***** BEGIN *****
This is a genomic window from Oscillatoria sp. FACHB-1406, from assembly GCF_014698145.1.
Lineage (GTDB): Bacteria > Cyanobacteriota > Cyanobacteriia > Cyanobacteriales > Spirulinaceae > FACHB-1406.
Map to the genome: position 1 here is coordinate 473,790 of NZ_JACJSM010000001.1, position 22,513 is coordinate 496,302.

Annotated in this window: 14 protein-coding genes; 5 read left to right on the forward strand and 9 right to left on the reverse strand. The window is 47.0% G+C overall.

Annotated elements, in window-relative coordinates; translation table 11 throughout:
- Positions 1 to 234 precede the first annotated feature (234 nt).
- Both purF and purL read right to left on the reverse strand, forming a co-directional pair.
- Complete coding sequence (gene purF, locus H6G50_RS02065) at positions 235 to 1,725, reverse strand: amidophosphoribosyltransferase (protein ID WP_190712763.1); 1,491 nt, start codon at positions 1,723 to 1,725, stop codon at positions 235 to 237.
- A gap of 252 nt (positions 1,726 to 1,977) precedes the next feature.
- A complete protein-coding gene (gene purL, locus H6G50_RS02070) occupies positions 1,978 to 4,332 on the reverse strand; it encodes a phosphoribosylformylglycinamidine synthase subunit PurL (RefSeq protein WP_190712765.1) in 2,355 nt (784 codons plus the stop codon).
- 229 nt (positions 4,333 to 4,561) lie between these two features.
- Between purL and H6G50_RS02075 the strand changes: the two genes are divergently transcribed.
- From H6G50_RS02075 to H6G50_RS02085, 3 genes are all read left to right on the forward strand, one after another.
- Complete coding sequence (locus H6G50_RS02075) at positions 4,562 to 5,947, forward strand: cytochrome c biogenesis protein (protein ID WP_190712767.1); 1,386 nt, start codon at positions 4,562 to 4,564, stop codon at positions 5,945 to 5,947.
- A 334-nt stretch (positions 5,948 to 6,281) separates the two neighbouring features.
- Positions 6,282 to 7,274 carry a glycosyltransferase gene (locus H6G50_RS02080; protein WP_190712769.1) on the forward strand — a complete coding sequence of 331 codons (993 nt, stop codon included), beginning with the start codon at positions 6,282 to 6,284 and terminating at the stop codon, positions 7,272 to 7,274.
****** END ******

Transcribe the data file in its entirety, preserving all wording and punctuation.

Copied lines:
This is a genomic window from Oscillatoria sp. FACHB-1406, from assembly GCF_014698145.1.
Lineage (GTDB): Bacteria > Cyanobacteriota > Cyanobacteriia > Cyanobacteriales > Spirulinaceae > FACHB-1406.
Map to the genome: position 1 here is coordinate 473,790 of NZ_JACJSM010000001.1, position 22,513 is coordinate 496,302.

Annotated in this window: 14 protein-coding genes; 5 read left to right on the forward strand and 9 right to left on the reverse strand. The window is 47.0% G+C overall.

Annotated elements, in window-relative coordinates; translation table 11 throughout:
- Positions 1 to 234 precede the first annotated feature (234 nt).
- Both purF and purL read right to left on the reverse strand, forming a co-directional pair.
- Complete coding sequence (gene purF, locus H6G50_RS02065) at positions 235 to 1,725, reverse strand: amidophosphoribosyltransferase (protein ID WP_190712763.1); 1,491 nt, start codon at positions 1,723 to 1,725, stop codon at positions 235 to 237.
- A gap of 252 nt (positions 1,726 to 1,977) precedes the next feature.
- A complete protein-coding gene (gene purL, locus H6G50_RS02070) occupies positions 1,978 to 4,332 on the reverse strand; it encodes a phosphoribosylformylglycinamidine synthase subunit PurL (RefSeq protein WP_190712765.1) in 2,355 nt (784 codons plus the stop codon).
- 229 nt (positions 4,333 to 4,561) lie between these two features.
- Between purL and H6G50_RS02075 the strand changes: the two genes are divergently transcribed.
- From H6G50_RS02075 to H6G50_RS02085, 3 genes are all read left to right on the forward strand, one after another.
- Complete coding sequence (locus H6G50_RS02075) at positions 4,562 to 5,947, forward strand: cytochrome c biogenesis protein (protein ID WP_190712767.1); 1,386 nt, start codon at positions 4,562 to 4,564, stop codon at positions 5,945 to 5,947.
- A 334-nt stretch (positions 5,948 to 6,281) separates the two neighbouring features.
- Positions 6,282 to 7,274 carry a glycosyltransferase gene (locus H6G50_RS02080; protein WP_190712769.1) on the forward strand — a complete coding sequence of 331 codons (993 nt, stop codon included), beginning with the start codon at positions 6,282 to 6,284 and terminating at the stop codon, positions 7,272 to 7,274.